I have been on the receiving of many project briefs and RFPs (Request for Proposals) that are over a hundred pages long. It implies great importance is being placed on the project, and yet normally these long documents are very poor at conveying any sense of what the most important requirements are. Worse still, the longer the document is, the more likely it starts to have contradictions embedded within it, usually because a number of people have contributed their own sections in the document. Even complex projects can usually be summarised to under ten pages and this means that an agency can quickly understand the key requirements and formulate an appropriate response.
If no budget guidance is provided at all, then an agency has to guess whether to offer their absolute best solutions and risk being too expensive or alternatively, they can try to find a ‘cheap-and-cheerful’ approach. Ultimately this means that you may end up selecting an agency largely because they simply guessed the budget that you had in mind. However, if a budget is provided in a brief then agencies are competing on how much value they can deliver for the figure that you have in mind. Furthermore, most agencies will see the sense in trying to offer a solution for less cost than the maximum figure set.
Naturally this assumes that the project is to replace an existing online presence rather than a completely new venture. It is very helpful to know what the biggest issues are, and here are some of the most common we come across:
Whilst there are many other issues that might be affecting your existing site, listing the current issues is a very clear way to guide an agency. This should ensure that you will benefit from genuinely useful recommendations rather receiving a long list of features that are hard to interpret.
Where possible, it is always a good idea to provide the analytics data for any active system that may be replaced. A good agency should be able to tell a lot about a current set-up from information such as the bounce rate, average page duration, exit pages etc. This will also help to ensure well-considered responses.
Almost everyone has competitors, or at the very least they will have organisations that are comparable in some way. It is easy to assume that an agency will know who you perceive to be relevant to you by way of benchmarking your current online presence. However, in reality, most agencies are unlikely to have a good feel for this and it helps enormously to have a brief list of sites that you perceive to be relevant. This is even better if there is a sentence next to each competitor site link to briefly say what you like or dislike about the example given.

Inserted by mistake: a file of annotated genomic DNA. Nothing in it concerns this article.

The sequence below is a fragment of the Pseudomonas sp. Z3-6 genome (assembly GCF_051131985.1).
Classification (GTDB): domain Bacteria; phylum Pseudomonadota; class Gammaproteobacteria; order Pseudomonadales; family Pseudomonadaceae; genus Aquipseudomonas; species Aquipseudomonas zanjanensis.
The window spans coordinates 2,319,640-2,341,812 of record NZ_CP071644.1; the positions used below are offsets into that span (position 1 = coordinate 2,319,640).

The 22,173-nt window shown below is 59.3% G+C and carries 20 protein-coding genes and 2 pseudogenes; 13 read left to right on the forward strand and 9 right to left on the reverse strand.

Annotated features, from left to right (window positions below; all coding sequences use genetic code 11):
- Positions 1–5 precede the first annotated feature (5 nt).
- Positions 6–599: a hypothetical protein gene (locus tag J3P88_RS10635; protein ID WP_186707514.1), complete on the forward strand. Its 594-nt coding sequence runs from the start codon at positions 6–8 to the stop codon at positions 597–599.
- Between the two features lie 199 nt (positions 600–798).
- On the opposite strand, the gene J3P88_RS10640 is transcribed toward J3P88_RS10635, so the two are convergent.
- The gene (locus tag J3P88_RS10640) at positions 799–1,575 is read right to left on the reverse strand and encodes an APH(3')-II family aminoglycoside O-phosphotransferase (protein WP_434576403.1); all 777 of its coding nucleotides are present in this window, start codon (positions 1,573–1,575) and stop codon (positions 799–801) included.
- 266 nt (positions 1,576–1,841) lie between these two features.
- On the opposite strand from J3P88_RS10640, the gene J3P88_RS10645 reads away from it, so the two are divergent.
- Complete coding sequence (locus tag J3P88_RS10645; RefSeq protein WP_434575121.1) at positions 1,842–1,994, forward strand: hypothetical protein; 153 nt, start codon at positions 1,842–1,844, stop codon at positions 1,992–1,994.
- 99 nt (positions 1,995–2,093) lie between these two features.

Most clients tend to duck this topic, or they have an unrealistic launch date in mind
While a small site can be launched in a few weeks, most websites take several months to scope, build and test. It is useful to provide an agency with your thoughts on the project delivery, particularly if there is an event on the horizon that this project must synchronise with.
Many clients provide a brief that amounts to little more than a ‘wish list’. This is fine but it is worth considering whether you are expecting an agency to quote to address the points you have raised or whether you are open to a more consultative approach. Agencies vary enormously in terms of the way that they tackle the project specification phase. Some agencies will offer a clear process to ensure that all the project goals are met and that the final project specification does cover all of your organisation’s needs. In other words, it is a very good idea to specifically ask how the agency will tackle the process to finalise the detailed project scope.
It is easy to assume that an agency will work this out for themselves but stating the main audience types and perhaps ranking them in order of priority, if this is possible, can help to ensure that agencies put forward good ideas to appeal to your audiences. The more information you can pass on about your audience demographics, the more tailored the solution can be that the agency provides.
Documentation provided to agencies are often so focussed on the delivery of a new project that they often completely miss the post-launch considerations. Do you want to have the code handed over to an in-house team at the end of the project or should the agency be available to offer support services? If so, it is a good idea to ask agencies about their support packages. The same is true of hosting, will the agency offer a joined-up solution or is the hosting to be handled separately?
It is a good idea to make it clear to agencies whether your project is seen as a ‘one-off’ or are you ideally looking for a longer term ‘digital partner’? If it is the latter, then it is a good idea to ask agencies how they plan to ensure a successful long-term digital partnership, and perhaps they can provide some case studies or other evidence for how they go about this. You should also consider whether you are looking for an agency that can help with other relevant services, such as search marketing services like SEO (Search Engine Optimisation) and PPC (Pay Per Click) strategies or possibly graphic design work for web design or for print. Full-service agencies, that can provide these other services, will naturally be keen to highlight these and it might make your final decision much easier.
By Steve Wilson, Managing Director, Moore-Wilson
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